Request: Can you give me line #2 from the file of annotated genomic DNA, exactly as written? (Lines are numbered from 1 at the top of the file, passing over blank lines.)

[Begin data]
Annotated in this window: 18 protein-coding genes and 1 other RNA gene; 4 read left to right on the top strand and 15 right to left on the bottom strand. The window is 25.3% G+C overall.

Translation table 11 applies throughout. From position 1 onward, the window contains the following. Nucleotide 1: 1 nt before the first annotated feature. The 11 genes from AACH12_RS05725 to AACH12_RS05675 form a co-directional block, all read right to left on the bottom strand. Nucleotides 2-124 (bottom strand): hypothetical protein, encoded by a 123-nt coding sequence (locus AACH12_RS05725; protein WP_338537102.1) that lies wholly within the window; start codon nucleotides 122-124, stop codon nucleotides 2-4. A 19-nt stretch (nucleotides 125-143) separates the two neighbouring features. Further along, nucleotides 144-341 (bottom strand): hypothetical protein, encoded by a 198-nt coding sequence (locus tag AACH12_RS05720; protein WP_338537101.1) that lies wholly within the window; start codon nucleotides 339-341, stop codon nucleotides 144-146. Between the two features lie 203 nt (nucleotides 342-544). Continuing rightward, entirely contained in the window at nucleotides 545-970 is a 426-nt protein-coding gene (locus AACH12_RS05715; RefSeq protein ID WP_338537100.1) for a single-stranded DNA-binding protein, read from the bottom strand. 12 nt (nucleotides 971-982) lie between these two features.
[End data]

Translation table 11 applies throughout. From position 1 onward, the window contains the following. Nucleotide 1: 1 nt before the first annotated feature. The 11 genes from AACH12_RS05725 to AACH12_RS05675 form a co-directional block, all read right to left on the bottom strand. Nucleotides 2-124 (bottom strand): hypothetical protein, encoded by a 123-nt coding sequence (locus AACH12_RS05725; protein WP_338537102.1) that lies wholly within the window; start codon nucleotides 122-124, stop codon nucleotides 2-4. A 19-nt stretch (nucleotides 125-143) separates the two neighbouring features. Further along, nucleotides 144-341 (bottom strand): hypothetical protein, encoded by a 198-nt coding sequence (locus tag AACH12_RS05720; protein WP_338537101.1) that lies wholly within the window; start codon nucleotides 339-341, stop codon nucleotides 144-146. Between the two features lie 203 nt (nucleotides 342-544). Continuing rightward, entirely contained in the window at nucleotides 545-970 is a 426-nt protein-coding gene (locus AACH12_RS05715; RefSeq protein ID WP_338537100.1) for a single-stranded DNA-binding protein, read from the bottom strand. 12 nt (nucleotides 971-982) lie between these two features.